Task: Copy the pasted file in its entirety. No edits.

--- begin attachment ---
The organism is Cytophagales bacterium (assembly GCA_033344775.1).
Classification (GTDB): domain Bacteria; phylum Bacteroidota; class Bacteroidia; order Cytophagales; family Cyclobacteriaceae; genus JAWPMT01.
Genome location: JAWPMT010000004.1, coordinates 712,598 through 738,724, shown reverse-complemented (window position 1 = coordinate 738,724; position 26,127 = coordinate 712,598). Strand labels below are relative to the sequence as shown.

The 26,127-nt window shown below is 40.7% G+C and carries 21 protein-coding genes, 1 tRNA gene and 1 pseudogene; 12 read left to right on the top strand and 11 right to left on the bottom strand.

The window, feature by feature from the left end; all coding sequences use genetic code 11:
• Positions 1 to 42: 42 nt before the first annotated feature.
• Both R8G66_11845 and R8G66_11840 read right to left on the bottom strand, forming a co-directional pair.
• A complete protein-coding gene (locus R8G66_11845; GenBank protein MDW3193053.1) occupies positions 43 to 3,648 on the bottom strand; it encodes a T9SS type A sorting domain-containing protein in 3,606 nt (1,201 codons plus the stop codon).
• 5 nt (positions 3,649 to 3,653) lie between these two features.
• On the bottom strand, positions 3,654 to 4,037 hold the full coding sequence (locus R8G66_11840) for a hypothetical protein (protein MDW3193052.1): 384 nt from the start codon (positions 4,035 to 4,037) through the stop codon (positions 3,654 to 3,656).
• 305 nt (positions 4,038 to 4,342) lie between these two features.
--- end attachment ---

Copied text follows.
The organism is Cytophagales bacterium (assembly GCA_033344775.1).
Classification (GTDB): domain Bacteria; phylum Bacteroidota; class Bacteroidia; order Cytophagales; family Cyclobacteriaceae; genus JAWPMT01.
Genome location: JAWPMT010000004.1, coordinates 712,598 through 738,724, shown reverse-complemented (window position 1 = coordinate 738,724; position 26,127 = coordinate 712,598). Strand labels below are relative to the sequence as shown.

The 26,127-nt window shown below is 40.7% G+C and carries 21 protein-coding genes, 1 tRNA gene and 1 pseudogene; 12 read left to right on the top strand and 11 right to left on the bottom strand.

The window, feature by feature from the left end; all coding sequences use genetic code 11:
• Positions 1 to 42: 42 nt before the first annotated feature.
• Both R8G66_11845 and R8G66_11840 read right to left on the bottom strand, forming a co-directional pair.
• A complete protein-coding gene (locus R8G66_11845; GenBank protein MDW3193053.1) occupies positions 43 to 3,648 on the bottom strand; it encodes a T9SS type A sorting domain-containing protein in 3,606 nt (1,201 codons plus the stop codon).
• 5 nt (positions 3,649 to 3,653) lie between these two features.
• On the bottom strand, positions 3,654 to 4,037 hold the full coding sequence (locus R8G66_11840) for a hypothetical protein (protein MDW3193052.1): 384 nt from the start codon (positions 4,035 to 4,037) through the stop codon (positions 3,654 to 3,656).
• 305 nt (positions 4,038 to 4,342) lie between these two features.